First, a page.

Z FOR ZACHARIAH – An Astounding Interpretive Thriller

/////

Margot Robbie stars in this apocalyptic drama. This intense character study focuses on a lone survivor living in a valley and working the land. One day she stumbles across a survivor, played by Chiwetel Ejiofor.

With a refreshing take on shifting character dynamics, this tale of the apocalypse isn’t focused on disaster. ZACHARIAH is a surprisingly internal character piece with a slow brew of tension constantly ratcheting up in purposeful increments.

Margot Robbie is astounding in the lead. She doesn’t have over-the-top moments of expression, but rather quietly powerful emotional restraint. She is the anti-thesis of her breakthrough role in THE WOLF OF WALL STREET, stripped of glamour and void of make-up. This is her movie. We experience this story from her point of view.

Robbie discovers Ejiofor bathing in a waterfall. She is surprised to see another person alive, but she’s more alarmed that he is in contaminated water. It’s up to her to save the day. What an introduction.

Ejiofor’s reaction to finding clean air was amazingly heartfelt, as tears stream down his face. You can really feel his emotions. Then, he quickly shifts into fear and we are overwhelmed as well.

Our hero takes the new survivor back to her home and nurses him back to health. Slowly, an honest relationship blooms over days and weeks.

There is also a big focus on books in Z FOR ZACHARIAH. Ejiofor represents science and technology, he uses his engineer background and books from Robbie’s family library to plan ahead for their future.

Another important book emphasized rather tenderly is the Bible. Robbie’s character is religious and also represents nature. She uses this book of faith to guide her life and frame her understanding, while using other books to tend to the land and help with farming. Knowledge, whether garnered from texts or from family, greatly inform how the story unfolds.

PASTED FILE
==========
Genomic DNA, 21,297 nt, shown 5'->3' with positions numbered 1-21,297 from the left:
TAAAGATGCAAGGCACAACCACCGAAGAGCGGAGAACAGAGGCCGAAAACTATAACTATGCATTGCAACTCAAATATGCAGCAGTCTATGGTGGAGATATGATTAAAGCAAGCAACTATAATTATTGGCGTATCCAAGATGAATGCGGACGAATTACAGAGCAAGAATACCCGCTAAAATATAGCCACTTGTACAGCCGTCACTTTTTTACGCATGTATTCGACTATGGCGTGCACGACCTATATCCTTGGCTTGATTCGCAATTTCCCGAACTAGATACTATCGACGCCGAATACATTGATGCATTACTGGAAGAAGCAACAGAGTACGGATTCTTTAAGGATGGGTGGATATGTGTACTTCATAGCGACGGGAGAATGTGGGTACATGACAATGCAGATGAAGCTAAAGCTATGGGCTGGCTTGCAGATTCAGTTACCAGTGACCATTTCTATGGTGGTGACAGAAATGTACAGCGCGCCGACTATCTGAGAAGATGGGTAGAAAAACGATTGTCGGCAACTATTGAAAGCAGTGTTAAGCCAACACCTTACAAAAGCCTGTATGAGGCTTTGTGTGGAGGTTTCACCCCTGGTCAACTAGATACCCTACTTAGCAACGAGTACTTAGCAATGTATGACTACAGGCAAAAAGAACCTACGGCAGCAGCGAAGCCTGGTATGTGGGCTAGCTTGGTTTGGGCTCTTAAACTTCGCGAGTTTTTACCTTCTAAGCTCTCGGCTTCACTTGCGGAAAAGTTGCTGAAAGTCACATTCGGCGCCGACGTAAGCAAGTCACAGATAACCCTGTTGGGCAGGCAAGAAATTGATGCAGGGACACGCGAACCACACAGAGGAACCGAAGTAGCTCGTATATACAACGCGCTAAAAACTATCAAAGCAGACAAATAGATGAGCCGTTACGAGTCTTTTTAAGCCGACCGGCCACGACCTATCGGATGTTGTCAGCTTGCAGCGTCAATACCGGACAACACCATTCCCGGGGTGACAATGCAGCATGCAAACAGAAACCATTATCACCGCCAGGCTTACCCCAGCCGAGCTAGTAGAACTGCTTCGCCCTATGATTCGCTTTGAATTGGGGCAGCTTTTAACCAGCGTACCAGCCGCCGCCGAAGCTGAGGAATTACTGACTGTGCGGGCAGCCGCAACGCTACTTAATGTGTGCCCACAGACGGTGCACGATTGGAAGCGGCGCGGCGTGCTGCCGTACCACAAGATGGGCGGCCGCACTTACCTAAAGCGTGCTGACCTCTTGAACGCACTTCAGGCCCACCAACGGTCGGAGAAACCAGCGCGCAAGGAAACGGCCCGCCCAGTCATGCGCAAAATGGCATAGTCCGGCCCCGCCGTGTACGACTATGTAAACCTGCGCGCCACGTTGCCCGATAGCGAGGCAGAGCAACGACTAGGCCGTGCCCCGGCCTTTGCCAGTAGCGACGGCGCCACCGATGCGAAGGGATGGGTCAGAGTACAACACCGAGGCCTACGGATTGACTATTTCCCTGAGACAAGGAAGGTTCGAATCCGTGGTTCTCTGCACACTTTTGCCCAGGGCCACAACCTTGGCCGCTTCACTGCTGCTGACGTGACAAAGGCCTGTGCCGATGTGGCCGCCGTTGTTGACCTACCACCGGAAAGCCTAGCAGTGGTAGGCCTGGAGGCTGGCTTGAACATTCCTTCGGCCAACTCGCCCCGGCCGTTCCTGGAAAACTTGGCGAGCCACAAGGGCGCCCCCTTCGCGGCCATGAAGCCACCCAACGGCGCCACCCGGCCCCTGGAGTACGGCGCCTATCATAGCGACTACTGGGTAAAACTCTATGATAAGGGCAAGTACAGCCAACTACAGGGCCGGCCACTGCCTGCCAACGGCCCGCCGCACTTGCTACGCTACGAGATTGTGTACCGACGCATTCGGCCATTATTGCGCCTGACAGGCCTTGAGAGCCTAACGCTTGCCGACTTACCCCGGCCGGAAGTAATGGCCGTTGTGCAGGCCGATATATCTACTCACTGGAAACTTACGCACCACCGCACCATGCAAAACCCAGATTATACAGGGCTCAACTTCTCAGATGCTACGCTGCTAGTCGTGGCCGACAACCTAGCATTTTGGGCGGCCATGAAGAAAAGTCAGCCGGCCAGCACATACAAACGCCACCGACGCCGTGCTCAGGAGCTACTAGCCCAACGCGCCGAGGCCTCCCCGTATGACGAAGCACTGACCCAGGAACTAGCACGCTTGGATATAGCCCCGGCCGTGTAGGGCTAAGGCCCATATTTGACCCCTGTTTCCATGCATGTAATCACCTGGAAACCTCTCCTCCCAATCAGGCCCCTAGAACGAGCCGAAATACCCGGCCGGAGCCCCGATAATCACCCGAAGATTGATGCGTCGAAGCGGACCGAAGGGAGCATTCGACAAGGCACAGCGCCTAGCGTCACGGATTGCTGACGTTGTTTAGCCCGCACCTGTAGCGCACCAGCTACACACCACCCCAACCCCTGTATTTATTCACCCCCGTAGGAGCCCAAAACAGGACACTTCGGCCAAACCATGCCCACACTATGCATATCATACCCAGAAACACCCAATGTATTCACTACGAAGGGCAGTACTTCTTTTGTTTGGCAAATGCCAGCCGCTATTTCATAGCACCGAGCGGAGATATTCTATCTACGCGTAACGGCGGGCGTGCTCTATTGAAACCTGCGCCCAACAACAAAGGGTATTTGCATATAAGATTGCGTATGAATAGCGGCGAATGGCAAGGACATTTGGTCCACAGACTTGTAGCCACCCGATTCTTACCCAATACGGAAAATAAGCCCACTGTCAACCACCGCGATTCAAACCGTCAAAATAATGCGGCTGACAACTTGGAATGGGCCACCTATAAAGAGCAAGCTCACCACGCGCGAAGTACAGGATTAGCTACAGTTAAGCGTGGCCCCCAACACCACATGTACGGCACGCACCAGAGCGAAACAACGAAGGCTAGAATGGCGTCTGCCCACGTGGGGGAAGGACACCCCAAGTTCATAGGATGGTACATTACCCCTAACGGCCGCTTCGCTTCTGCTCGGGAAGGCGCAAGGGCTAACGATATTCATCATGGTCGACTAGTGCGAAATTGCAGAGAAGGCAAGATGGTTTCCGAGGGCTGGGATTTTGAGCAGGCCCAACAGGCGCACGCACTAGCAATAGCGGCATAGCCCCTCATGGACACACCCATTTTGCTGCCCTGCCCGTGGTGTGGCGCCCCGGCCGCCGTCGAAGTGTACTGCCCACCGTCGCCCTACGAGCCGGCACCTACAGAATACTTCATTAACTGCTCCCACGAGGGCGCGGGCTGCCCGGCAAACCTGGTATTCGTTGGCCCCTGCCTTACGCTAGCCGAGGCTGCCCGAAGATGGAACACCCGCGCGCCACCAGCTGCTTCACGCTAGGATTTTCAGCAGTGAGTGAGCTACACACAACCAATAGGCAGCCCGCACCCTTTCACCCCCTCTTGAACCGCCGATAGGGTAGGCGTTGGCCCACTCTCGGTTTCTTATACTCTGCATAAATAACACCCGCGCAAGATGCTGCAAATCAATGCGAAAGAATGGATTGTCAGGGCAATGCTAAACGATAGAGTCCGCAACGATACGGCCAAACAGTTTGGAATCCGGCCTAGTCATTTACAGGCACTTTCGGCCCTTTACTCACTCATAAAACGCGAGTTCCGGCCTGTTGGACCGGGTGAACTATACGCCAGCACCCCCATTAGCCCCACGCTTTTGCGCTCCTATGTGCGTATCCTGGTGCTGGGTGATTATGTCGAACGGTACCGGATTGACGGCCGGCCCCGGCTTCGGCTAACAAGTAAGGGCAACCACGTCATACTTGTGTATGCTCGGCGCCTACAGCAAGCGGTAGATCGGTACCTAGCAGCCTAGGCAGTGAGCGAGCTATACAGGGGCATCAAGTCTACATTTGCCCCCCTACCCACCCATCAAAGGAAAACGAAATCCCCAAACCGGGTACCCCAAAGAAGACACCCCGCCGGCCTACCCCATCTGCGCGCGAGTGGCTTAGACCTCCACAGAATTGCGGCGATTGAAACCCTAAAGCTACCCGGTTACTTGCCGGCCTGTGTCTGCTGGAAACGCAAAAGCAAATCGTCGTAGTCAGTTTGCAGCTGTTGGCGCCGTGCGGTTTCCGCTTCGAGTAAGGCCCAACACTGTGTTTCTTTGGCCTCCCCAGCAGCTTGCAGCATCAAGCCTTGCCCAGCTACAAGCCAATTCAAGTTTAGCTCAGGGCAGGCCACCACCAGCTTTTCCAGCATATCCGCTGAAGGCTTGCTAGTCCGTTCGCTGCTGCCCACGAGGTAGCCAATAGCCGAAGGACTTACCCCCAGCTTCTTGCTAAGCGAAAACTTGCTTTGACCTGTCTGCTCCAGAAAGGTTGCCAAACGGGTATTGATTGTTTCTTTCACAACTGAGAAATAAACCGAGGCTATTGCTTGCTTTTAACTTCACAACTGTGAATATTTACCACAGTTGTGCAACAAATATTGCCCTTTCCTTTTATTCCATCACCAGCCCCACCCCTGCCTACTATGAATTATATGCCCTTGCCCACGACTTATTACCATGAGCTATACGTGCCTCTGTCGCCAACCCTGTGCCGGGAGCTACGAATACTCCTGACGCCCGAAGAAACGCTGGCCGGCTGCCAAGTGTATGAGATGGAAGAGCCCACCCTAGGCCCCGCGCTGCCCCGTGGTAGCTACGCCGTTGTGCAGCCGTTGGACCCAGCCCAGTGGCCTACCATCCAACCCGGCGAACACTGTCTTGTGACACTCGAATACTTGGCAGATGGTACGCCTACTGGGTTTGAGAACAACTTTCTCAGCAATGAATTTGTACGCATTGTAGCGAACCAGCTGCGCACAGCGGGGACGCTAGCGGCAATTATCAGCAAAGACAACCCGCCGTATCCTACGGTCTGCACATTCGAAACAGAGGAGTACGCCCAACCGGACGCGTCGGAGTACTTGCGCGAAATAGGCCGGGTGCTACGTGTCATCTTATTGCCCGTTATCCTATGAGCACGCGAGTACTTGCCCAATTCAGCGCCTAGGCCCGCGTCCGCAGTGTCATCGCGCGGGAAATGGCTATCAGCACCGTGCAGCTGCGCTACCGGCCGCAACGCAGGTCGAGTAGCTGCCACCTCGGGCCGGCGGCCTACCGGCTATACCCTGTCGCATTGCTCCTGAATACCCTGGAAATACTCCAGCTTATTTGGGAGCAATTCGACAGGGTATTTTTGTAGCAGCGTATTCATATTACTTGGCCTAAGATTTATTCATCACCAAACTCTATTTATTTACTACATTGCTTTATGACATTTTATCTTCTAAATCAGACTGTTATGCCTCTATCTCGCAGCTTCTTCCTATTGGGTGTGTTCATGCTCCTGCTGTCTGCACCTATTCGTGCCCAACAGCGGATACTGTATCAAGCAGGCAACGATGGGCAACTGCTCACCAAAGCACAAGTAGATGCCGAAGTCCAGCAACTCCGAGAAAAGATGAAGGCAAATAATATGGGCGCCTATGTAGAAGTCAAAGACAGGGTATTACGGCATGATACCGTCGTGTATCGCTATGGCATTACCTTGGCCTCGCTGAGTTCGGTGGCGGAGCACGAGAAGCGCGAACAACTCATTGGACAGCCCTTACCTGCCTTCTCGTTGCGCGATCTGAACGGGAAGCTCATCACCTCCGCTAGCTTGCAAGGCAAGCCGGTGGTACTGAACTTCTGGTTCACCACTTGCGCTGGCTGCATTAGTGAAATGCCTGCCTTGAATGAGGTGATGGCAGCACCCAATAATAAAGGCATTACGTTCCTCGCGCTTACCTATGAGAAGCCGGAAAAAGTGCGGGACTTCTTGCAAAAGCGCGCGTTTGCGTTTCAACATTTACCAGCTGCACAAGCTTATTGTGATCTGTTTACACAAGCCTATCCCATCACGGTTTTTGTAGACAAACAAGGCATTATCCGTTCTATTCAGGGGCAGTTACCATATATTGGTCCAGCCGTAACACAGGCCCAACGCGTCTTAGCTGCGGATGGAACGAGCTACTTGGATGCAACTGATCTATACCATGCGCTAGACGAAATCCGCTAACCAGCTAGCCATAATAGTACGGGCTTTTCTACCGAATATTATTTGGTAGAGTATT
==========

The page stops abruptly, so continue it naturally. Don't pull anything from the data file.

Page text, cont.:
Z FOR ZACHARIAH is a movie about Christianity done right. It doesn’t feel heavy-handed or melodramatic in its subject matter at all. When Robbie clasps her hands for prayer at dinner and Ejiofor doesn’t, she prays silently. She never asks him about it either. They have differences in this regard but it doesn’t affect how she treats him or views him. Robbie judges based on action.

Part way through the movie, the plot takes a twist, as our Adam and Eve meet another survivor – a suspicious traveler played by Chris Pine. The audience is never certain if he should be trusted or if he is lying. We’re also never certain if Pine’s character is truly religious or manipulating Robbie’s character.

Pine plays it both ways, and so does the director, allowing for a thrilling participatory unwinding of the story.

It is only when a new character arrives that religion weighs on how she sees the situation. Some viewers may side with one character over the other based on their faith.

This compliments the viewer’s understanding of the interpretive ending. There is a beautiful moment as the movie finishes when we are asked to wonder who has faith and what does it mean to return to or reject religion.